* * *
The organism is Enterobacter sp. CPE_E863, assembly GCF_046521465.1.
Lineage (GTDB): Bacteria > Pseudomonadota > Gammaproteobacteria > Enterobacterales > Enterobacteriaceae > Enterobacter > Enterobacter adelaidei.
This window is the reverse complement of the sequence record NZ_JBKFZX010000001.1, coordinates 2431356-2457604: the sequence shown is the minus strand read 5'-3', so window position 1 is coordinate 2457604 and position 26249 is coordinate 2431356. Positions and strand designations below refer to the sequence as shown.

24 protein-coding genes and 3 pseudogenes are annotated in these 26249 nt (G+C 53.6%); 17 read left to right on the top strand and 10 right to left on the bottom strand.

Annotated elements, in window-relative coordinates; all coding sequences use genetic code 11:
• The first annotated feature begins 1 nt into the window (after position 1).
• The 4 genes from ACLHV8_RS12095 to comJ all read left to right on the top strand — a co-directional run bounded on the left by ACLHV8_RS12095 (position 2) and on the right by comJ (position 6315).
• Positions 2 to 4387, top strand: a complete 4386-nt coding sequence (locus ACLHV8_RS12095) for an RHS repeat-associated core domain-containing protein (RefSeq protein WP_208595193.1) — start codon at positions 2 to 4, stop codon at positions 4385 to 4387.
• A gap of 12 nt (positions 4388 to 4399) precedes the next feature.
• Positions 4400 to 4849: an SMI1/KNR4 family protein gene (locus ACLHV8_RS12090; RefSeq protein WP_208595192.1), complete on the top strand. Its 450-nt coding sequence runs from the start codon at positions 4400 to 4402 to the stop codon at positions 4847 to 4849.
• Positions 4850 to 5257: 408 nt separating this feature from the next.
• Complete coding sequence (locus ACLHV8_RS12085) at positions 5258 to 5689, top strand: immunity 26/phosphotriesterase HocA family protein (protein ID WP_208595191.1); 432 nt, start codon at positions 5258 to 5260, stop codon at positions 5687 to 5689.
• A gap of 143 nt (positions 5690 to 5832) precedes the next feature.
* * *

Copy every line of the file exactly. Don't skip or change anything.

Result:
The organism is Enterobacter sp. CPE_E863, assembly GCF_046521465.1.
Lineage (GTDB): Bacteria > Pseudomonadota > Gammaproteobacteria > Enterobacterales > Enterobacteriaceae > Enterobacter > Enterobacter adelaidei.
This window is the reverse complement of the sequence record NZ_JBKFZX010000001.1, coordinates 2431356-2457604: the sequence shown is the minus strand read 5'-3', so window position 1 is coordinate 2457604 and position 26249 is coordinate 2431356. Positions and strand designations below refer to the sequence as shown.

24 protein-coding genes and 3 pseudogenes are annotated in these 26249 nt (G+C 53.6%); 17 read left to right on the top strand and 10 right to left on the bottom strand.

Annotated elements, in window-relative coordinates; all coding sequences use genetic code 11:
• The first annotated feature begins 1 nt into the window (after position 1).
• The 4 genes from ACLHV8_RS12095 to comJ all read left to right on the top strand — a co-directional run bounded on the left by ACLHV8_RS12095 (position 2) and on the right by comJ (position 6315).
• Positions 2 to 4387, top strand: a complete 4386-nt coding sequence (locus ACLHV8_RS12095) for an RHS repeat-associated core domain-containing protein (RefSeq protein WP_208595193.1) — start codon at positions 2 to 4, stop codon at positions 4385 to 4387.
• A gap of 12 nt (positions 4388 to 4399) precedes the next feature.
• Positions 4400 to 4849: an SMI1/KNR4 family protein gene (locus ACLHV8_RS12090; RefSeq protein WP_208595192.1), complete on the top strand. Its 450-nt coding sequence runs from the start codon at positions 4400 to 4402 to the stop codon at positions 4847 to 4849.
• Positions 4850 to 5257: 408 nt separating this feature from the next.
• Complete coding sequence (locus ACLHV8_RS12085) at positions 5258 to 5689, top strand: immunity 26/phosphotriesterase HocA family protein (protein ID WP_208595191.1); 432 nt, start codon at positions 5258 to 5260, stop codon at positions 5687 to 5689.
• A gap of 143 nt (positions 5690 to 5832) precedes the next feature.